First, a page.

Sunday, 12 June 2016

On the myth of the transition to renewable energy

The most ecologically-"progressive" country, Germany is moving from public investment in renewables to a "free market" approach.

Of course it was always a lie, not only because all renewables are based on oil derivatives but also because it is dependent on large European countries exploiting smaller countries' resources (such as deforesting Ukraine)

Rich countries were able to reduce their own greenhouse emissions by exporting them tc countries like China.

The reality, invisible to deluded idealists such as Robertscribbler is that no one who runs the ship has any ideas of moving away from an economy dependent on easy energy.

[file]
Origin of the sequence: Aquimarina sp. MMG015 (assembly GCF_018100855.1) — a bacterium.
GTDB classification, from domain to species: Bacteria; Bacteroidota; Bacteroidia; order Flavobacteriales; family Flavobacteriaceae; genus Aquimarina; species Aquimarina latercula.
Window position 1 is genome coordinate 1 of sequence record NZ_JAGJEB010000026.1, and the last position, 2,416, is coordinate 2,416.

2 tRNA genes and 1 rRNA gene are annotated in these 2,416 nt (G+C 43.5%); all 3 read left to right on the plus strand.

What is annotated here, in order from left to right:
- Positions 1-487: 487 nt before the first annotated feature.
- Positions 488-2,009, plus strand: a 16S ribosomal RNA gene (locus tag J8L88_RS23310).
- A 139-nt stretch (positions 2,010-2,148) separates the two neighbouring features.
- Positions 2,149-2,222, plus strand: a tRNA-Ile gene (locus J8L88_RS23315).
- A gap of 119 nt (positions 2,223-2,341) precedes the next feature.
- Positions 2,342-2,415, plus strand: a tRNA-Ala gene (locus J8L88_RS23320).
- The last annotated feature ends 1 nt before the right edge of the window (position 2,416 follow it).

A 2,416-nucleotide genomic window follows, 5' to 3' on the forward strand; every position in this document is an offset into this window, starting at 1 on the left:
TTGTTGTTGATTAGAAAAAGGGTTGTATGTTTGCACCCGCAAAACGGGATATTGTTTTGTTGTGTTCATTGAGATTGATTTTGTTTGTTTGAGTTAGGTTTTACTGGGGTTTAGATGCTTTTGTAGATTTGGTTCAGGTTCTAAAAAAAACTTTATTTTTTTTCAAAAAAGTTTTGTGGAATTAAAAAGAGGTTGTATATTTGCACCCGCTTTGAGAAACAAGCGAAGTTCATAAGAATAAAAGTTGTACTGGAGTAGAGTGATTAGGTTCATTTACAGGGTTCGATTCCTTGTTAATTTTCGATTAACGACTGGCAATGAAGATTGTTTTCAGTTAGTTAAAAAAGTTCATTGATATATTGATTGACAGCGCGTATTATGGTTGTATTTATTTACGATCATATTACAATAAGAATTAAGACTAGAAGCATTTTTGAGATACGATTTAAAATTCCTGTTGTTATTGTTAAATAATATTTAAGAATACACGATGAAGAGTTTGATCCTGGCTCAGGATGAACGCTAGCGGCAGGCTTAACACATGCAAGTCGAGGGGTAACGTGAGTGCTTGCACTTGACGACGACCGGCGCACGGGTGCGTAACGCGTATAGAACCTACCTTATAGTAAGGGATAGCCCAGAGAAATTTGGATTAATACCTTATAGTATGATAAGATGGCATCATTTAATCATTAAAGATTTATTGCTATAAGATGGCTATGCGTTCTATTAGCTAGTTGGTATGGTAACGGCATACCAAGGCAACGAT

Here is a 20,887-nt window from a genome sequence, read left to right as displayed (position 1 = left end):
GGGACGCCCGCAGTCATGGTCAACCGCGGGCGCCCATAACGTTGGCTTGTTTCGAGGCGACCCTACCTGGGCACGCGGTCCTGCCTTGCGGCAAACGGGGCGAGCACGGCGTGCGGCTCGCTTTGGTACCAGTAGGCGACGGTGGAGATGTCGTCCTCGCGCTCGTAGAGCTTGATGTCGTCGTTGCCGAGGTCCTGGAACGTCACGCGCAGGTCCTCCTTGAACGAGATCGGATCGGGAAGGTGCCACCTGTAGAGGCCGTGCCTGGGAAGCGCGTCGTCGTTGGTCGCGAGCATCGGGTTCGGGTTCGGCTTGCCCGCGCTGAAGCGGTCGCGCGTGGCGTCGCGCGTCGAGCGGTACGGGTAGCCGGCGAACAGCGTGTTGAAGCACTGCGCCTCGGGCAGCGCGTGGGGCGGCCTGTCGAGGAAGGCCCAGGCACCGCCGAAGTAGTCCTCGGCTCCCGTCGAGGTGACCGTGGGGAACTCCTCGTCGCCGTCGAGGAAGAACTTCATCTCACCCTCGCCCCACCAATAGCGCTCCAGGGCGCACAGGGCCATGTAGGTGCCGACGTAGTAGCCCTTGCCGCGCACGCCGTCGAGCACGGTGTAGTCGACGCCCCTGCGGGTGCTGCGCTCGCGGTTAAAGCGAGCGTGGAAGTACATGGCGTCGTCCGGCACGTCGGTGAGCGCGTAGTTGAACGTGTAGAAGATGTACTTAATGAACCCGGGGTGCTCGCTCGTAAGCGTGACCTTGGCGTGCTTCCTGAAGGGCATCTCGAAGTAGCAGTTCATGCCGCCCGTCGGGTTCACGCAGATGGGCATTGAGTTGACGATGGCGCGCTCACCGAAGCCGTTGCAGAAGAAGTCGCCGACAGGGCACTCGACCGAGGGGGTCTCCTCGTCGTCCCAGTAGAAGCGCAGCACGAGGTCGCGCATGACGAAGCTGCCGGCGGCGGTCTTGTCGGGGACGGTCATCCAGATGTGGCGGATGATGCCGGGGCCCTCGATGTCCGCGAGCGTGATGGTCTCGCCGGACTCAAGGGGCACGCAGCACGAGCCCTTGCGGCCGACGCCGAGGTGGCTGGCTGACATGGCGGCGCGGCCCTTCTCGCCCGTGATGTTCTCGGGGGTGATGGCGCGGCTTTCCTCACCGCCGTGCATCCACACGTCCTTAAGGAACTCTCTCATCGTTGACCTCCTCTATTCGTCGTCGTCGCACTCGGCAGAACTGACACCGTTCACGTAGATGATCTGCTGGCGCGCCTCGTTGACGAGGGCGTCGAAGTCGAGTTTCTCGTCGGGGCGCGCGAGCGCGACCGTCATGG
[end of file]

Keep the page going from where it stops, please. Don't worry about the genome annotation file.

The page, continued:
The main reason is they CAN'T (not without collapsing the economy which is already bearly functioning).

No body in the "green" movement has any idea about the realities of Peak Oil.

German cabinet puts brakes on clean energy transition

The German government has agreed on a new reform of electricity markets. It's likely to slow down the transition to a clean energy future, removing wind from the sails of the German Energiewende. Critics are appalled.

Jacobsdorf wind energy park, Germany

DW,
9 June, 2016
The German federal cabinet has agreed to new rules governing how electricity from renewable sources will be compensated in the future. The new rules amount to a major reform of the Renewable Energy Law of 2000 (EEG in German).